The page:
High-functioning loons, represent!

Another high-functioning loon has decided to represent.  Jen McCreight suffers from dermatillomania.

I pick at the skin on the pads of my thumbs and fingers, and at my lips. It starts with a bit of dead skin that many people would pick off. But my problem is I can’t stop. You know how little kids like to put glue on their hands, let it dry, and then peel it all off? It’s the same fun – except I’m pulling off skin that’s not ready to come off.
Sometimes I go too deep, or go too far, and I’ll bleed. The result is bright red, scarred thumbs that look miserable and hurt to bend, or bruised and chapped lips that I perpetually blame on the weather. It’s clear that it’s a compulsion. You’d think the first time I made myself bleed I’d stop, right? But I’ve done it probably hundreds of times, and most of the time I can’t even stop while I’m bleeding – the job has to be “finished” until everything that can be removed is.

Jen is a public figure, so this type of admission is daunting.  However, as I’m well aware, it’s like skydiving – once you make the leap it’s freeing.  She has gotten so much support in the comments section of her post and elsewhere, but she is also getting something else: people coming out of the woodwork, many who may have previously thought themselves freaks, with the same disorder.  Some are now seeking help, as Jen has done.

I feel like I’ve never been confident of anything I do because of it.   I’m going to make an appointment with psych tomorrow morning.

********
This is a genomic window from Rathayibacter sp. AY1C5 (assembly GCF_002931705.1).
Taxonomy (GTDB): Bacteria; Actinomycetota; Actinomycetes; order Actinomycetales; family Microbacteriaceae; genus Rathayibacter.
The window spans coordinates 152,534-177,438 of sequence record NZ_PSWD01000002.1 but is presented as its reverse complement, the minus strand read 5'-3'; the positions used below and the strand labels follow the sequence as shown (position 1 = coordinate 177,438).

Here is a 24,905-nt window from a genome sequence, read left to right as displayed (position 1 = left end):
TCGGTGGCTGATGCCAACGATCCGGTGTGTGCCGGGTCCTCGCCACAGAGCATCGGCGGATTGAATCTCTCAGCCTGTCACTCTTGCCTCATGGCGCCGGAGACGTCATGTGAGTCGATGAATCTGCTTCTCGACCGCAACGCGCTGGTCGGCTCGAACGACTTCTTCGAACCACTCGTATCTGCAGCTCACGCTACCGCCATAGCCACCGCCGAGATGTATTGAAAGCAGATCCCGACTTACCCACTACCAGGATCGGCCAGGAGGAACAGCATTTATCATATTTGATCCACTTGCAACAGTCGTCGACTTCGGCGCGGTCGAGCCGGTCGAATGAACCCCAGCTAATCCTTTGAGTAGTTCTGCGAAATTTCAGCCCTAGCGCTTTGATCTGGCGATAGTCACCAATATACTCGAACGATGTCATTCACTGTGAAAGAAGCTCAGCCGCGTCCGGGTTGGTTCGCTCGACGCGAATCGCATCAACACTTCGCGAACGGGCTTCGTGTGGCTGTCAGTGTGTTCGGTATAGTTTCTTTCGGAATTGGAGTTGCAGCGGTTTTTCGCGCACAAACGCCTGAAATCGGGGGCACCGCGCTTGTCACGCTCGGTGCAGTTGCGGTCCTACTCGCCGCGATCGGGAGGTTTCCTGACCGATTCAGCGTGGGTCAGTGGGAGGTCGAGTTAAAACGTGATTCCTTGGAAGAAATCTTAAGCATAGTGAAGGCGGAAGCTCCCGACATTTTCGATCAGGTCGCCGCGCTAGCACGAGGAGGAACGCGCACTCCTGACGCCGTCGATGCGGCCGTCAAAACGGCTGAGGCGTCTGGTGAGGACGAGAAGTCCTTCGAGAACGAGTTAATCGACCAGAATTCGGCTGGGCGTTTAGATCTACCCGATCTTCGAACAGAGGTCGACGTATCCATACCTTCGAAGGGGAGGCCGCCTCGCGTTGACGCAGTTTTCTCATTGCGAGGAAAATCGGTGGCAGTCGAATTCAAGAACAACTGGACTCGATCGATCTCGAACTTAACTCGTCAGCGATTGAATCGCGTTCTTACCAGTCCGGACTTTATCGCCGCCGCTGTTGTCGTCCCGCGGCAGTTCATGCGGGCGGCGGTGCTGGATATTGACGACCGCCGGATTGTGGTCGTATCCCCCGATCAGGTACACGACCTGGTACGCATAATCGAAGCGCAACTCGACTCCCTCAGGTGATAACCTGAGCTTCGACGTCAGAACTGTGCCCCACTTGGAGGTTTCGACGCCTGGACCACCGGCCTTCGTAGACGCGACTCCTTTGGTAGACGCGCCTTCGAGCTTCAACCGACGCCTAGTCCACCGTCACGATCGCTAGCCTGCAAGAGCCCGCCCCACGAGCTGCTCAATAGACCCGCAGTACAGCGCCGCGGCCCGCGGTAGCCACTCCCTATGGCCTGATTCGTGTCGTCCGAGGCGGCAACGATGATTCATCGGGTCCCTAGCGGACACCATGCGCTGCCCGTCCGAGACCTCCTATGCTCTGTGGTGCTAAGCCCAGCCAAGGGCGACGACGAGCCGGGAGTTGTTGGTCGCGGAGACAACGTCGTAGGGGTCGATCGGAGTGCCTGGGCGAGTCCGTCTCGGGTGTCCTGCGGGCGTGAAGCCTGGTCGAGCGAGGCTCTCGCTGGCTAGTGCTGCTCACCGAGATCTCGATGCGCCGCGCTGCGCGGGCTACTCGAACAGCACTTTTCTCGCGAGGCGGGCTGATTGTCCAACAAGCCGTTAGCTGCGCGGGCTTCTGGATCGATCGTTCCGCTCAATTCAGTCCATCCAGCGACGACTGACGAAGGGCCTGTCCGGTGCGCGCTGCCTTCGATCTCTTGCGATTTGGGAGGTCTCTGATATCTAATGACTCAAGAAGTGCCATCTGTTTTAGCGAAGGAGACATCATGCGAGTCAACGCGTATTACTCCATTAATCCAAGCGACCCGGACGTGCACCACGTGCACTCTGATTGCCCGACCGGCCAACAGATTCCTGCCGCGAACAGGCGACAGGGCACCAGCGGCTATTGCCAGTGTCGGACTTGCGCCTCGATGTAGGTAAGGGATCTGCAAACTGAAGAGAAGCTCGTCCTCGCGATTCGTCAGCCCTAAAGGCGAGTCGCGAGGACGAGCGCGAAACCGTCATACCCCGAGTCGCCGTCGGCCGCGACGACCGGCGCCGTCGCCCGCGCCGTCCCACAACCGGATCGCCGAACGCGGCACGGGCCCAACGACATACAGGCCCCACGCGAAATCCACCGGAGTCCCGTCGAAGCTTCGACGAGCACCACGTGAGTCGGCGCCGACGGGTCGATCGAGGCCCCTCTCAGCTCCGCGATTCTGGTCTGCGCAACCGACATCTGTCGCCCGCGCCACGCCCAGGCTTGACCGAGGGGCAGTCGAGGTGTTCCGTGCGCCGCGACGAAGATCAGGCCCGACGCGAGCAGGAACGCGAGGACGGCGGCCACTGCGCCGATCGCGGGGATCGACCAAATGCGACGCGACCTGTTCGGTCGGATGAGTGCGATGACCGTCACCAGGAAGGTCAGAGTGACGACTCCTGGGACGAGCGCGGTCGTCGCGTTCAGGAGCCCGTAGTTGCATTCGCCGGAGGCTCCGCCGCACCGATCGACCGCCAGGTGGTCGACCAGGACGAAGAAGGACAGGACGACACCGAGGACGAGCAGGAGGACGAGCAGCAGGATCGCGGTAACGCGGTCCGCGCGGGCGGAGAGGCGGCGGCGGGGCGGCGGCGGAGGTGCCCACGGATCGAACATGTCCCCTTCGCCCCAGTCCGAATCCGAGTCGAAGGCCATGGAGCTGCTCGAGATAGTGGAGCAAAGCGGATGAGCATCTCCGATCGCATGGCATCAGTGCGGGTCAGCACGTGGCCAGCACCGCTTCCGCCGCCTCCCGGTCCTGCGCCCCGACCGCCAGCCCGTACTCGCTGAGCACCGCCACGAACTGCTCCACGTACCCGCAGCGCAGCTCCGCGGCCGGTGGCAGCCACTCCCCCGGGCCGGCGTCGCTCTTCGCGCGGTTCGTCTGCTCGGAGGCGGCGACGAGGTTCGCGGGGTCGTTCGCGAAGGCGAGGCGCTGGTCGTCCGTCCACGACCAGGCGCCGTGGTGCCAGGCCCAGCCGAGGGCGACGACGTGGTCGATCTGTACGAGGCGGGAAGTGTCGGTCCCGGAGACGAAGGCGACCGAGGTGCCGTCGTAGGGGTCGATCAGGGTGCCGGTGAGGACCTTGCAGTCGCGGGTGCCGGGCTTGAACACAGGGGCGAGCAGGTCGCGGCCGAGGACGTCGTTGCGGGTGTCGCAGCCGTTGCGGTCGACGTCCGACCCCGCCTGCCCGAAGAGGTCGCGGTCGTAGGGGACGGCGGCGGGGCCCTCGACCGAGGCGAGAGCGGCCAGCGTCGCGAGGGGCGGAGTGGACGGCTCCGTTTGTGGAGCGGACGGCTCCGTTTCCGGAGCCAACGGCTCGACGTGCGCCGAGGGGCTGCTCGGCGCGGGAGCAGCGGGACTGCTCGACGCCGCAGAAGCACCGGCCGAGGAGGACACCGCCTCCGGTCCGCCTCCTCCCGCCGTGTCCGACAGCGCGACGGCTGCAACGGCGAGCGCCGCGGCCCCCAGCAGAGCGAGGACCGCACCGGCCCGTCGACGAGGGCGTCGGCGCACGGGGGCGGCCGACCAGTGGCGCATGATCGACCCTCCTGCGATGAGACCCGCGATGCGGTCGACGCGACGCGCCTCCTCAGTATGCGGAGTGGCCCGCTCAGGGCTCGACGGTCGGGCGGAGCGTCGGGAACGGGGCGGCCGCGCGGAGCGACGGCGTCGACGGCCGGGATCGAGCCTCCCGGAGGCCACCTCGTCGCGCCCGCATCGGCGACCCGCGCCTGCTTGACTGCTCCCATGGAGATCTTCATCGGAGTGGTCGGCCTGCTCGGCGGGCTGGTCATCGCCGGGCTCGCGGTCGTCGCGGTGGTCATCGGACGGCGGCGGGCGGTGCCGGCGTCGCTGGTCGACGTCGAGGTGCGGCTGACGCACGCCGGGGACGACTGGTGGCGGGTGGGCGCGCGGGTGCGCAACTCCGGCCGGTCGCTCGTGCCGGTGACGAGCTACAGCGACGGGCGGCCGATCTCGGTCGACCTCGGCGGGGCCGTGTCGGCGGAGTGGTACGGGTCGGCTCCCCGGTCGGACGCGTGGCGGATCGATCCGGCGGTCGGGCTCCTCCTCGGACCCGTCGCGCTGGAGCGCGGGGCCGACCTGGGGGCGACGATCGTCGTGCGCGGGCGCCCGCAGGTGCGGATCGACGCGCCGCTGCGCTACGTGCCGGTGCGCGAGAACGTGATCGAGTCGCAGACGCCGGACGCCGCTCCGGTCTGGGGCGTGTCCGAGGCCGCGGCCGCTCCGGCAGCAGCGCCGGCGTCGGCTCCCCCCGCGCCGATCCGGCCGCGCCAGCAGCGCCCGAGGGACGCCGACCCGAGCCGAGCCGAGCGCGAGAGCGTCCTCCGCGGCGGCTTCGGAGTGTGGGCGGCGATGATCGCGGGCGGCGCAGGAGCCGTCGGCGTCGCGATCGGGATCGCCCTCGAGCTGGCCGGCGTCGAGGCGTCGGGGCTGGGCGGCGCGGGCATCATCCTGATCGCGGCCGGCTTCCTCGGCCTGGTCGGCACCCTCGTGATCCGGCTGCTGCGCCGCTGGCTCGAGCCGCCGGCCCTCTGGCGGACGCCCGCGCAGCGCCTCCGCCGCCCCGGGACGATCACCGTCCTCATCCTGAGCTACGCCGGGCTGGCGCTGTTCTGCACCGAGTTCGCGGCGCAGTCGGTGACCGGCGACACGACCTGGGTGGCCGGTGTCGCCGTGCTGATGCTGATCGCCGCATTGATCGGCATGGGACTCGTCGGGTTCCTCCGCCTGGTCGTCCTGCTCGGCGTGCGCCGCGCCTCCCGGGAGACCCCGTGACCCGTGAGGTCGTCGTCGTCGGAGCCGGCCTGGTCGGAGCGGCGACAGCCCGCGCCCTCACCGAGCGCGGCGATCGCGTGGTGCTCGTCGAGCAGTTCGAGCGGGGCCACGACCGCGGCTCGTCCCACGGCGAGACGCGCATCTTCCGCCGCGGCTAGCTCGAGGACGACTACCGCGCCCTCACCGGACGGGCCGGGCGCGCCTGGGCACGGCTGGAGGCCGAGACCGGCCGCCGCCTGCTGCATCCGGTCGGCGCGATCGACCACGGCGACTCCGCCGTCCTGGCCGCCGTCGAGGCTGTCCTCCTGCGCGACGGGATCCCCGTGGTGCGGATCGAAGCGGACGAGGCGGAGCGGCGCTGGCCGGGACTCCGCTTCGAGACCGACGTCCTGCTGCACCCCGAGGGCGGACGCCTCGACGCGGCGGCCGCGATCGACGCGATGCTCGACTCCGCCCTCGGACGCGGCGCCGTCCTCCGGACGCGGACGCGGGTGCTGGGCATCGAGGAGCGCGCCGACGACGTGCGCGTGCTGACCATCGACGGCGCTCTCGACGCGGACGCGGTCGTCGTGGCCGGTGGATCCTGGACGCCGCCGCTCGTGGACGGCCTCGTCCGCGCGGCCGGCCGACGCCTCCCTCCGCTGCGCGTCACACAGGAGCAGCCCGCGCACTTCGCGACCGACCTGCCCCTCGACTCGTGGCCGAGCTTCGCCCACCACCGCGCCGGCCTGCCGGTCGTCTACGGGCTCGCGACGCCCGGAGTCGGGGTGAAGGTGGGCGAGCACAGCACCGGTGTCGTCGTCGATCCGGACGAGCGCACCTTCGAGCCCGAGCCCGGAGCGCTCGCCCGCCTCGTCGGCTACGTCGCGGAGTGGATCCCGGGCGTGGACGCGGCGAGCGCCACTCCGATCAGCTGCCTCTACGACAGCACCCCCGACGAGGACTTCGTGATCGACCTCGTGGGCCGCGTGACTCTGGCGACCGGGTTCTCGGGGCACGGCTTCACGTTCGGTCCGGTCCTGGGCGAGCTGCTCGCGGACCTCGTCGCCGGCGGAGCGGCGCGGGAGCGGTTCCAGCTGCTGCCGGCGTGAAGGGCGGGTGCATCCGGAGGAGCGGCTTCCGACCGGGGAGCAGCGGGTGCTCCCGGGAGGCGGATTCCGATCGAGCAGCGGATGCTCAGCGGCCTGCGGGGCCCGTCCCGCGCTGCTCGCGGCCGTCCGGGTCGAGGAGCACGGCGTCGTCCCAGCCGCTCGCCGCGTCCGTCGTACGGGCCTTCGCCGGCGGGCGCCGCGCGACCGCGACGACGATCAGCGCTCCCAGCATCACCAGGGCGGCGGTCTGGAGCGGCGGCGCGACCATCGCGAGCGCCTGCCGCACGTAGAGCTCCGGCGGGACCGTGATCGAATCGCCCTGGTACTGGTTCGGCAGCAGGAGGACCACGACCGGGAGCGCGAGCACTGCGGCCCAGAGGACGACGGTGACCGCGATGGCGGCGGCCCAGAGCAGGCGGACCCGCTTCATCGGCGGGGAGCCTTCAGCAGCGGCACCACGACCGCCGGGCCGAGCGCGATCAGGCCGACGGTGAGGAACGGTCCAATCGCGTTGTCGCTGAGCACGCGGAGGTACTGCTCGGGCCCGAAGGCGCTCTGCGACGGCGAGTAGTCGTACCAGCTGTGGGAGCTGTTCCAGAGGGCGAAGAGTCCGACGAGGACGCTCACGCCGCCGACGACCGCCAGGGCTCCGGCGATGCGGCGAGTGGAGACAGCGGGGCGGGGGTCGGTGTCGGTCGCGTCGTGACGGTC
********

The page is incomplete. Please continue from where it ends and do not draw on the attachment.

This is the effect of putting a successful face like Jen’s on mental illness.  It speaks even more highly of Jen that she has excelled at all she has done despite the illness.  She has greatly assisted in dissolving the stigma on mental illness and, in doing so, she has made the lives of many more valuable, more enjoyable, and she may have actually saved a life.

Mental illness is normal.  Period.  Jen puts it very well.

If we don’t mock people for being deficient in insulin, we shouldn’t mock them for being deficient in serotonin.

True fact.  Of course, I have long known that Jen is the type of person to be this brave, so the fact that she has done this is no surprise to me.  Vindication is so sweet though, and it was awfully sweet of her to prove me right.  😉  I am grateful to Jen for her strength as are hundreds out there who now enjoy solidarity with a malfunctioning brain.

Congrats Jen, and thank you.  You’re amazing.

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